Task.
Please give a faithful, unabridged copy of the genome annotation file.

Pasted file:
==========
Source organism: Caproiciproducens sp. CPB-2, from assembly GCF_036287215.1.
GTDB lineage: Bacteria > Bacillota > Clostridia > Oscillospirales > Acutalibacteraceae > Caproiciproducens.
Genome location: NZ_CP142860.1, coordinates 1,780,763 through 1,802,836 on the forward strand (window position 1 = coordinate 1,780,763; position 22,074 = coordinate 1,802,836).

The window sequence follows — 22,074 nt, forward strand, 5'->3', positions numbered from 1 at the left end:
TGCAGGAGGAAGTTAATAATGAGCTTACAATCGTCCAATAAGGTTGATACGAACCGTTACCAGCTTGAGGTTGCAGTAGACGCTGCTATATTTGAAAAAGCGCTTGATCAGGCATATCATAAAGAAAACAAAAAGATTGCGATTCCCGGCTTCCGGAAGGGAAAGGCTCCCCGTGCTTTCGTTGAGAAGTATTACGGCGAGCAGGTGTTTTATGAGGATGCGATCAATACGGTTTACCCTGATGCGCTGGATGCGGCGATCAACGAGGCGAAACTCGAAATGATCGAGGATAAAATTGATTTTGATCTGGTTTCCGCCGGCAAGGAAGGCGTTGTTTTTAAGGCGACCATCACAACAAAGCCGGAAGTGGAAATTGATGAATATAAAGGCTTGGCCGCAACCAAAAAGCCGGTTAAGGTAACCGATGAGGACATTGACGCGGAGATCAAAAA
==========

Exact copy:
Source organism: Caproiciproducens sp. CPB-2, from assembly GCF_036287215.1.
GTDB lineage: Bacteria > Bacillota > Clostridia > Oscillospirales > Acutalibacteraceae > Caproiciproducens.
Genome location: NZ_CP142860.1, coordinates 1,780,763 through 1,802,836 on the forward strand (window position 1 = coordinate 1,780,763; position 22,074 = coordinate 1,802,836).

The window sequence follows — 22,074 nt, forward strand, 5'->3', positions numbered from 1 at the left end:
TGCAGGAGGAAGTTAATAATGAGCTTACAATCGTCCAATAAGGTTGATACGAACCGTTACCAGCTTGAGGTTGCAGTAGACGCTGCTATATTTGAAAAAGCGCTTGATCAGGCATATCATAAAGAAAACAAAAAGATTGCGATTCCCGGCTTCCGGAAGGGAAAGGCTCCCCGTGCTTTCGTTGAGAAGTATTACGGCGAGCAGGTGTTTTATGAGGATGCGATCAATACGGTTTACCCTGATGCGCTGGATGCGGCGATCAACGAGGCGAAACTCGAAATGATCGAGGATAAAATTGATTTTGATCTGGTTTCCGCCGGCAAGGAAGGCGTTGTTTTTAAGGCGACCATCACAACAAAGCCGGAAGTGGAAATTGATGAATATAAAGGCTTGGCCGCAACCAAAAAGCCGGTTAAGGTAACCGATGAGGACATTGACGCGGAGATCAAAAA